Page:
The Pru and 23 other leading insurance companies were cited recently by Treasury Minister Helen Liddell in the "name and shame" list of companies that she criticised for slowness in resolving cases of suspected mis-selling.
But with regulators beginning to hand out financial penalties, it emerges that the company that is the UK's largest insurer cannot be fined at all if the authorities decide that punishment as well as mere restitution is required. This is because the Pru is regulated by the Securities & Investments Board which, a spokeswoman confirmed, has no statutory powers to impose fines for breaches of the Financial Services Act.
All the other 23 companies on the list are regulated by the Personal Investment Authority, which, like other self-regulatory bodies theoretically junior to SIB, does have power to fine its members.
Between 1988 and 1994 an estimated 570,000 people were sold pounds 3bn worth of personal pensions when they might have been far better off staying in their existing occupational pension schemes. After what Mrs Liddell clearly regards as foot-dragging, less than 13,000 cases had been resolved by May with companies agreeing to pay out pounds 102m in agreed restitution.
According to the list, the Prudential had resolved only 5 per cent of cases under review. Legal & General and Norwich Union has resolved 6 per cent, Royal & Sun Alliance 8 per cent and Guardian Royal Exchange 10 per cent.
"There may be cases where we have given bad advice, but we don't think we have behaved in any way deserving of any fines," said Prudential spokesman Mike Davies, adding he did not believe regulators would fine insurers for mis-selling.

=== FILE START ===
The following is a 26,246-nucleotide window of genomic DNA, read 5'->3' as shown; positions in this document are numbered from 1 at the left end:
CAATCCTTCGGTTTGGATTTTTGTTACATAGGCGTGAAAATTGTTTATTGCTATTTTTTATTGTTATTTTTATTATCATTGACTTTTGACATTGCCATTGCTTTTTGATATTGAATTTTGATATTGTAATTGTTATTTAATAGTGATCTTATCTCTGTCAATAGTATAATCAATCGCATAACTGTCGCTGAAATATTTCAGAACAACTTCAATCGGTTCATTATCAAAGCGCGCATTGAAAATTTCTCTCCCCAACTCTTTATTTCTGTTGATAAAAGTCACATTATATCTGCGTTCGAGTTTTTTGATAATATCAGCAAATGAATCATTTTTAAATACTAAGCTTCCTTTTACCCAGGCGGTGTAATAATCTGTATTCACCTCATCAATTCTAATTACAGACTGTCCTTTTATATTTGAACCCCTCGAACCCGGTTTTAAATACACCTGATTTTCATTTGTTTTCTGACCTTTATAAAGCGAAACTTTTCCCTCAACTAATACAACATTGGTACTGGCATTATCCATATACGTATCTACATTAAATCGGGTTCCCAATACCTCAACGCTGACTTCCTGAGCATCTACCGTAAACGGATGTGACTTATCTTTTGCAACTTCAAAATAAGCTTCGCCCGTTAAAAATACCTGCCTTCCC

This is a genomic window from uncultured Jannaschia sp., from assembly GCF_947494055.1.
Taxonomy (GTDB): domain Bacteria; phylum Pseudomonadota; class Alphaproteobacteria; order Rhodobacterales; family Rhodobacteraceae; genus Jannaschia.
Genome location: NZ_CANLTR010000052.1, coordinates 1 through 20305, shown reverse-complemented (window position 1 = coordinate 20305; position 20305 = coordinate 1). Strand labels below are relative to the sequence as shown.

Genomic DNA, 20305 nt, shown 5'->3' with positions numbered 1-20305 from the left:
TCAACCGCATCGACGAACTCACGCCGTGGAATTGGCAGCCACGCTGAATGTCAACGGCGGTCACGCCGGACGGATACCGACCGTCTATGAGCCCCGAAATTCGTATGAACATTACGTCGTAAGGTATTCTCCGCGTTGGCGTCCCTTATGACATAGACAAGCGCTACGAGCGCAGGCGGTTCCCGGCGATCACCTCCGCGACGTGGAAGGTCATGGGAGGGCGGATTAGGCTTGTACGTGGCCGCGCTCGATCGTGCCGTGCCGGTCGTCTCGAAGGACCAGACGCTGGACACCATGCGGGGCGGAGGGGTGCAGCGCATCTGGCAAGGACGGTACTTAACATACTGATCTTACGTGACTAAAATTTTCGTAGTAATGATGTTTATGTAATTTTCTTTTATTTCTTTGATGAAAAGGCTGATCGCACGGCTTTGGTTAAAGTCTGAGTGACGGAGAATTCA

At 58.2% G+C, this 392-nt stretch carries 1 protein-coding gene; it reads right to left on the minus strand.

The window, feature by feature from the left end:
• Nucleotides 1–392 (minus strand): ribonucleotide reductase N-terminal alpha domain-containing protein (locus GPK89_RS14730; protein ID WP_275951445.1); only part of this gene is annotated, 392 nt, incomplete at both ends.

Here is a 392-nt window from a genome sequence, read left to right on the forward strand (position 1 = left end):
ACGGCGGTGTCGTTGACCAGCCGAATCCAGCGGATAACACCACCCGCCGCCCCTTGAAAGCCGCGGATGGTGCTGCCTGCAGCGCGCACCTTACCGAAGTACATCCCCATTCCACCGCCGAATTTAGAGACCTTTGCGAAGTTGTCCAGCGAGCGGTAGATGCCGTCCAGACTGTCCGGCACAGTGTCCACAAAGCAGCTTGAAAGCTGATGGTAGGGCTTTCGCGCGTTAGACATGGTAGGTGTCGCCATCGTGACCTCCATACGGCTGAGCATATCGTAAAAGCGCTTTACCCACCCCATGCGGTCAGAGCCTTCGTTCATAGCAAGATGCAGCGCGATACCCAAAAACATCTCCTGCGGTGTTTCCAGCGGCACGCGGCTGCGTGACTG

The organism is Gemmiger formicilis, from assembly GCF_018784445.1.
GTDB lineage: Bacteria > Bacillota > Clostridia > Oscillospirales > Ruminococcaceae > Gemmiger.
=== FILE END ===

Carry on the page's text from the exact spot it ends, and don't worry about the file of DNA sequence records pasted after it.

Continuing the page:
There is no limit on the fines the PIA can levy on big insurers. Two relatively small firms were recently fined pounds 70,000 and pounds 75,000 suggesting that larger insurers may face much heavier fines in future.
The ability of the Prudential to avoid fines results from the decision by its former chief executive Mick Newmarch to opt to be directly regulated by the SIB instead of the PIA when the latter was set up in 1994. Coincidentally it was that year that the SIB and PIA finally began to take action over the mis-selling scandal.
Meanwhile, there are signs that the PIA was upset by Mrs Liddell's seemingly robust naming and shaming exercise. The PIA itself published exactly the same list of 24 insurance companies in May setting out deadlines for the companies to settle outstanding cases.
Two months later, after hauling in top insurers for a tongue lashing the Treasury Minister published her name and shame list providing additional information on the small number of cases each individual company had resolved. The PIA had not published these statistics in its list.
But despite her highly public get-tough stance, Mrs Liddell did not change the PIA-imposed deadlines.
"We were unable to publish the figures because this could be prejudicial to any disciplinary cases we might bring in future," said a PIA spokeswoman, pointing out that it was the Treasury's decision to release the figures. "We can't say what effect this might have on any future action."